Plug-in hybrids offer great fuel economy but there is a catch. With the battery charged, you can travel a reasonable number of miles on electric alone, saving you from using any fuel, or it can help the car pull away from the lights – a time when a lot of fuel is used.
But, and here’s the disclaimer, the extra weight of the hybrid powertrain becomes a dead weight when it is out of juice, meaning the combustion engine has more work to do until you can recharge the battery. This becomes an issue on longer journeys where a recharge is unlikely.
BMW’s smaller 9kWh battery means the X5 manages approximately 19 miles less on electric alone, resulting in overall fuel economy is 92.4mpg. In the XC90 T8 you can go around 25 miles and the claimed fuel economy is 134.5mpg.
Daily commutes up to 37 miles see the X5’s figure drop to 42.5mpg, making it slightly more expensive to run on longer journeys than the XC90. Beyond 37 miles and BMW says the fuel economy drops to 25.7mpg.
Volvo is less honest about how its fuel economy figures, stating only the headline 134.5mpg, but undoubtedly achieving that figure will take the driving skills of a saint (assuming it’s even possible). Factoring in similar kerb weights and engine displacement, the average figure will be considerably lower.
In CO2 emissions land, the Volvo XC90 is noticeably better. Just 49g/km is emitted from the twin-exit exhaust, compared with 77g/km for the X5, which means the latter narrowly misses out on the London congestion charge limit and will be pricier from a business perspective.
There is, of course, the fact both cars can do short journeys without emitting any local emissions, which is great for making the school run cleaner, but the increased range of the XC90 means less time spent topping up on electric so it is greener overall. Therefore it is the overall winner here.
Winner: Volvo XC90 T8
Volvo XC90 T8 vs BMW X5 PHEV: Equipment & value
Navigation is a standard fixture on all new BMW models these days, but the 12.3-inch TFT display and infotainment system in the Volvo equivalent is too (an upgrade on the standard eight-inch system, in fact).
It is, however, worth pointing out the BMW is a luxury car and one that costs £8,100 less than the XC90 T8, which means you could spec the X5 up to a more comparable level and still have change, especially once you factor in things like Volvo’s Winter Pack (£575) and bodykit upgrades (£3,400) – upgrades we can see a lot of people tempted by.
Even so, the T8 is packed with generous extras (the UK spec is deliberately higher) including full leather upholstery, LED daytime running lights, two-zone climate control, a plethora of safety systems (more on that later), 19-inch alloys, keyless entry, panoramic roof and a crystal gear selector.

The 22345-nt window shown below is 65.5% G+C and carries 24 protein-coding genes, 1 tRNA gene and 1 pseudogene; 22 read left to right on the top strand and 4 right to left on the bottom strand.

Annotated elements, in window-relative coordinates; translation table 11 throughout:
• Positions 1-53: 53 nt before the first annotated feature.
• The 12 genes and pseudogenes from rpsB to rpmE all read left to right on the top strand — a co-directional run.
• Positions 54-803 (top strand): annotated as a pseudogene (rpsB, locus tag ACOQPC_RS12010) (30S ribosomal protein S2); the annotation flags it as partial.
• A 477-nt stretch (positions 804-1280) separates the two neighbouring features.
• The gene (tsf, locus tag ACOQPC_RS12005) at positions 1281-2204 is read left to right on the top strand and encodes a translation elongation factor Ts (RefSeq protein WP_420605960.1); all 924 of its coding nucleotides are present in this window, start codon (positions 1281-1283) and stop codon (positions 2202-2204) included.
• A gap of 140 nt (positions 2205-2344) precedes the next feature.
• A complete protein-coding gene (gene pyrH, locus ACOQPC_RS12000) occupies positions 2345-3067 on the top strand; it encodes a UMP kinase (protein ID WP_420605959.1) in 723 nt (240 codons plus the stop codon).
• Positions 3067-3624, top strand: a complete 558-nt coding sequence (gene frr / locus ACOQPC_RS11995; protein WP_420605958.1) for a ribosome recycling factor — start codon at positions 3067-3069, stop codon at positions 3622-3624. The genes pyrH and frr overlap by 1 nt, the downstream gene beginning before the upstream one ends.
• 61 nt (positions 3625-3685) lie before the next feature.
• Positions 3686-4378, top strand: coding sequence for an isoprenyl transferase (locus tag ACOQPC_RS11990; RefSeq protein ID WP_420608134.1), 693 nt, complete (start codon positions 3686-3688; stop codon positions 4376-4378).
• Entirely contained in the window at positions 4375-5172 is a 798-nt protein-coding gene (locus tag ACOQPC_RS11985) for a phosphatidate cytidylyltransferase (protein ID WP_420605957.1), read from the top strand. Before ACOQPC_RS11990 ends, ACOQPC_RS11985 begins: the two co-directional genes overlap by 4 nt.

Standard trim on the X5 PHEV includes two-zone automatic climate control, xenon headlights, LED fog lights, Dakota leather upholstery, heated front seats, 40:20:40 split folding rear seats, self-velling rear air suspension (an extra on the XC90 T8) and DAB digital radio.
Tough call here. We’ll call it a draw because both are generously specced and the lower price of the X5 makes up for the fact it lacks quite the same level of luxury.
Volvo XC90 T8 vs BMW X5 PHEV: Safety
As safe as the BMW X5 is, the Volvo XC90 T8 scored highest in the Euro NCAP SUV test and was the safest car tested in 2015 overall, scoring 100 per cent in the Safety Assist category, which marks electronic safety systems like lane assist.
It also scored 97 per cent for adult occupant safety, 87 per cent for child occupant safety and 72 per cent when it comes to pedestrians. Curtain airbags for every passenger, the use of high-strength boron steel and a long crumple zone play a role in the result.
The current X5 is yet to undertake the Euro NCAP test (and at this rate is unlikely ever to), but we expect it would get five stars like its predecessor based on the fact it also offers a healthy list of safety technologies and curtain airbags.
Because the XC90 is top of the tree, the X5’s lack of a safety rating currently means nothing anyway. It could be safer, in theory, but there’s no way to know. Therefore the XC90 T8 wins.
Winner: Volvo XC90 T8
Volvo XC90 T8 vs BMW X5 PHEV: Which is best?
Working out which car is better has proven to be a bit of a headache-inducing process. Both are truly great machines that fly the hybrid flag with style and conviction while offering buyers a touch of luxury, performance, practicality and eco-friendliness.
You could argue a Tesla Model X makes more sense, but hybrids are flexible enough to go anywhere without any real planning – electric cars have no back-up plan. As such, there’s a case to be made for both the T8 and xDrive40e.
We would say the BMW is a touch more exciting to drive, offers more prestige and is cheaper but comes with less equipment and is incapable of carrying seven passengers. The Volvo, meanwhile, feels like a true step forward for hybrids and laughs in the face of compromise.
£8,100 is, of course, a lot of money so some buyers may already find the XC90 out of their reach while the extra economy is going to take even longer to recoup the difference in fuel savings. But it is a safer proposition and worried mums and dads may use that to justify the larger initial outlay.
As for really big families, if you need seven seats and want a hybrid, the choice is simple. Go Volvo (or consider the all-electric Model X) because the BMW plug-in hybrid is two seats short.
Based on the overall score of each category in our versus article, the XC90 T8 emerges as the better car but that fact is reflected nicely in its price. If you can afford it, it will serve you well. If not, the X5 is hardly a hand-me-down.
Overall winner: Volvo XC90 T8